Peer Pressure to Drink, Smoke Hardest on Girls
NEW YORK (Reuters Health) - Teenage girls may be more susceptible than boys to powerful peer influences that pressure them to take up smoking and drinking, say researchers at the US National Institutes of Health (NIH).
However, the study also found that supportive, involved parents can help girls and boys alike resist these types of pressures.
``Teens who perceived that their parents like them, respect them, take them seriously, listen to them and give reasons for rules and decisions that involve them were less likely to smoke and drink,'' explained study lead author Bruce Simons-Morton, of the NIH's National Institute of Child Health and Human Development in Bethesda, Maryland.
His team's study, based on questionnaires filled out by over 4,000 6th-to-8th-graders, is published in the February issue of the journal Health Education & Behavior. The surveyed youngsters lived in suburbs or rural areas outside Washington, DC.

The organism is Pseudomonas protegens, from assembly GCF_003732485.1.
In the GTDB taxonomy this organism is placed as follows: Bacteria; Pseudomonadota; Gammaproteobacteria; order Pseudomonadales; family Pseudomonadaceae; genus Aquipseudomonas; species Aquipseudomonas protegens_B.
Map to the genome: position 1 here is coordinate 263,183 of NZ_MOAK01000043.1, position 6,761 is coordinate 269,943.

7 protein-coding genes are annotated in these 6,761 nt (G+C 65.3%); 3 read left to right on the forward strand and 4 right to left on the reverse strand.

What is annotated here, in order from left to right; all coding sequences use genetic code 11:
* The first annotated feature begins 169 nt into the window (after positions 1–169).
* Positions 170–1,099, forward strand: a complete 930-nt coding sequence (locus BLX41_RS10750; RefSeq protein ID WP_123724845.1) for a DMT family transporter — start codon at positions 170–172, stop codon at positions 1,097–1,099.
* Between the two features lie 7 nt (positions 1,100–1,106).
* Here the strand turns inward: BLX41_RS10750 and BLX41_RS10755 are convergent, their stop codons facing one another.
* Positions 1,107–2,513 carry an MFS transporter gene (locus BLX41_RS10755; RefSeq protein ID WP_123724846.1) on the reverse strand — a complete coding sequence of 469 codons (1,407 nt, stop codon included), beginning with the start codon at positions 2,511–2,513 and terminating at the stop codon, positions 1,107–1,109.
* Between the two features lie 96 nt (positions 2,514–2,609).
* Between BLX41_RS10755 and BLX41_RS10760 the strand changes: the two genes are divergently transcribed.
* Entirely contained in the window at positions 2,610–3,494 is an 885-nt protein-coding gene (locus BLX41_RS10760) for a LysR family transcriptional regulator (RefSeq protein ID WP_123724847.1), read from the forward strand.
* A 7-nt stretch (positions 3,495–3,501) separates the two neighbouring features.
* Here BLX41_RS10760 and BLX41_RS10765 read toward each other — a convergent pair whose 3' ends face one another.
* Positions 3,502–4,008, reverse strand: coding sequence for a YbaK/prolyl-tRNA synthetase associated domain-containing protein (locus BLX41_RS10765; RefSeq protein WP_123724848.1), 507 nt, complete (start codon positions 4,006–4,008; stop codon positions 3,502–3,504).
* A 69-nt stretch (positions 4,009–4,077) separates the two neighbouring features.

Consistent with previous US studies, about one in every ten of the 6th-graders who completed the questionnaire said they had tried smoking and 13% had tried drinking at least once in the past month. This number rose to about one in every six, or 18% to 20% of the youngsters, by the time teens reached the 8th grade. Rates for drinking and smoking did not vary by sex.
Gender does seem to play an influential role in deciding whether young people will crumble under the pressure to smoke or drink, however. When it came to the use of alcohol, especially, ''peer pressure was significantly associated with drinking among girls but not among boys,'' the NIH team points out. They say the finding is consistent with other studies that suggest that ``girls may be more susceptible than boys to peer influences to smoke or drink.''
Parents can be a child's main line of defense against the pressures of the peer environment, however. Children who said their parents were ``highly involved'' in their lives were 2.5 times less likely to smoke and nearly two times less likely to drink than kids with more 'distant,' less-involved parents, according to the survey. Parents who treated their children with respect, held open the doors to communication, and set well-explained rules were also much more likely to keep their children from smoking and/or drinking, compared with parents who did not.
Simons-Morton's team stresses that none of this takes a superhuman effort on the part of parents. Relationship-building behaviors such as ``frequent, open communication and an attitude of acceptance of the teen, are within the capabilities of most parents,'' they say.